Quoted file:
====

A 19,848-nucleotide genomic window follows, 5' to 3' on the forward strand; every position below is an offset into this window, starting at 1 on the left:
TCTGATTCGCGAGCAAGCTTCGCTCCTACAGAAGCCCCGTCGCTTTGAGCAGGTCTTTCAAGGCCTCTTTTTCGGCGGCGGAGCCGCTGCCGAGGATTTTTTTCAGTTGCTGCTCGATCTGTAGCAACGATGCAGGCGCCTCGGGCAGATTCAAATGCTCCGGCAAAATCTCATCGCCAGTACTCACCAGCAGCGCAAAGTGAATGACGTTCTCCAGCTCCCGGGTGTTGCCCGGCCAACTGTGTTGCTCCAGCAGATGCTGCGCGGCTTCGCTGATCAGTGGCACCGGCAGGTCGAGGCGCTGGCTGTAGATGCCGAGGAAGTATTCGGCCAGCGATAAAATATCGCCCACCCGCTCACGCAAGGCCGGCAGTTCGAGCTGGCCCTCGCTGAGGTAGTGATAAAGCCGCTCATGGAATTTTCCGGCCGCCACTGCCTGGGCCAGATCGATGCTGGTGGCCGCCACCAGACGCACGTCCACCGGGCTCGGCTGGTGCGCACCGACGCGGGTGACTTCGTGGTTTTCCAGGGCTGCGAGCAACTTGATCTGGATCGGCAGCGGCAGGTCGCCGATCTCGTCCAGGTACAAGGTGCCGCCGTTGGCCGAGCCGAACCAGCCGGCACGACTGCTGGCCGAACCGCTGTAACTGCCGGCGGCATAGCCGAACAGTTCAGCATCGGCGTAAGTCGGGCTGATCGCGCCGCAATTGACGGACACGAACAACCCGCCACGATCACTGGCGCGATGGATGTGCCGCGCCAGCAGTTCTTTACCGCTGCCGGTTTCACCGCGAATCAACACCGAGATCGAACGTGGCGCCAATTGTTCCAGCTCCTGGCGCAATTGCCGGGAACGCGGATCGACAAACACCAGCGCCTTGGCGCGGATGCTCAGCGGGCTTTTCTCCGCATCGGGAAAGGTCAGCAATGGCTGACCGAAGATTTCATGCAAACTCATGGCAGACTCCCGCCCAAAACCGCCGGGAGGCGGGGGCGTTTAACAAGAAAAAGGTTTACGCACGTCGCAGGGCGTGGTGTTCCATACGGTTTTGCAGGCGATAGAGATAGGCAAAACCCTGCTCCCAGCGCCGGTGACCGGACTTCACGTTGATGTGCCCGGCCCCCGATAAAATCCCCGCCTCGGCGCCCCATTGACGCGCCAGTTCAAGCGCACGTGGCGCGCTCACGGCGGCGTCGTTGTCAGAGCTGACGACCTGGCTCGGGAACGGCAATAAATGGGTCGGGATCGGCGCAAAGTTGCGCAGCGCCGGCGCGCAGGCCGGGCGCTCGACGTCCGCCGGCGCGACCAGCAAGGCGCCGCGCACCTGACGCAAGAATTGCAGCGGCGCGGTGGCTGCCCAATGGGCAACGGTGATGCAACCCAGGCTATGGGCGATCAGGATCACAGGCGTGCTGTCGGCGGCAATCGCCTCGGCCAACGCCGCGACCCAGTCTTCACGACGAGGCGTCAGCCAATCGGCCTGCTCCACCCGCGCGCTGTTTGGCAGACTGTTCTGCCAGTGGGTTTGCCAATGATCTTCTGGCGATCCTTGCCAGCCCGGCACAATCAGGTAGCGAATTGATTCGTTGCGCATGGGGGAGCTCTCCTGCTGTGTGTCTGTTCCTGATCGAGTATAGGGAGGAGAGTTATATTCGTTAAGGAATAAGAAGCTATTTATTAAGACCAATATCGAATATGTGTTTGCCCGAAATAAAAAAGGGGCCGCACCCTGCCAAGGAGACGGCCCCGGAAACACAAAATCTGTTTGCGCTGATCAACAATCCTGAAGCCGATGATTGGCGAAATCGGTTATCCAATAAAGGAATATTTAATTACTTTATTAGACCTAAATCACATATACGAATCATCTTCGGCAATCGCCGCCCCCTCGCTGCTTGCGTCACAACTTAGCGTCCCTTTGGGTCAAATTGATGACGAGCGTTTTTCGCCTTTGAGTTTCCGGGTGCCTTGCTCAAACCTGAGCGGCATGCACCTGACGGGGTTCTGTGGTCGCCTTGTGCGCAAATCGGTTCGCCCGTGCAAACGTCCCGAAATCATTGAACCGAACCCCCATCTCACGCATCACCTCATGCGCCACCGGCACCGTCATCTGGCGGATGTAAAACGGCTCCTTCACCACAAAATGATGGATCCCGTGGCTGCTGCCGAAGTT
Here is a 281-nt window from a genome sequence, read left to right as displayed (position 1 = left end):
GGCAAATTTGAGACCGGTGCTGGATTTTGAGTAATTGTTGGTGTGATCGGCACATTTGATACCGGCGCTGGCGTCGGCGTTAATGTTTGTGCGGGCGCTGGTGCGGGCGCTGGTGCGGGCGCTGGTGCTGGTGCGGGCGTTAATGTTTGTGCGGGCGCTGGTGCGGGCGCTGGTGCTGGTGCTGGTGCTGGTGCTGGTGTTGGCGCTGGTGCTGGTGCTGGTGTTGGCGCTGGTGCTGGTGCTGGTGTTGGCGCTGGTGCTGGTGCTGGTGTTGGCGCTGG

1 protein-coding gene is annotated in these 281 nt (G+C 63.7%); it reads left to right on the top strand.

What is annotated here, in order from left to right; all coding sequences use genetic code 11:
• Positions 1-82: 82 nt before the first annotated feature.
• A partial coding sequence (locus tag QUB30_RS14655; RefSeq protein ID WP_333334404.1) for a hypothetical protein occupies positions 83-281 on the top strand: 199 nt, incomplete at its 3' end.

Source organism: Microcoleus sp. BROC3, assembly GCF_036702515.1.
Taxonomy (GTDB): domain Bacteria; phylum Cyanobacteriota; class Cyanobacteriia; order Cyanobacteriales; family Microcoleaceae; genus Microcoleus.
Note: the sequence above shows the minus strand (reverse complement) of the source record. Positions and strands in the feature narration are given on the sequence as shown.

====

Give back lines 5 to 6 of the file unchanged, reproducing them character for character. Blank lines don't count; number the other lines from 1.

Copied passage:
1 protein-coding gene is annotated in these 281 nt (G+C 63.7%); it reads left to right on the top strand.

What is annotated here, in order from left to right; all coding sequences use genetic code 11: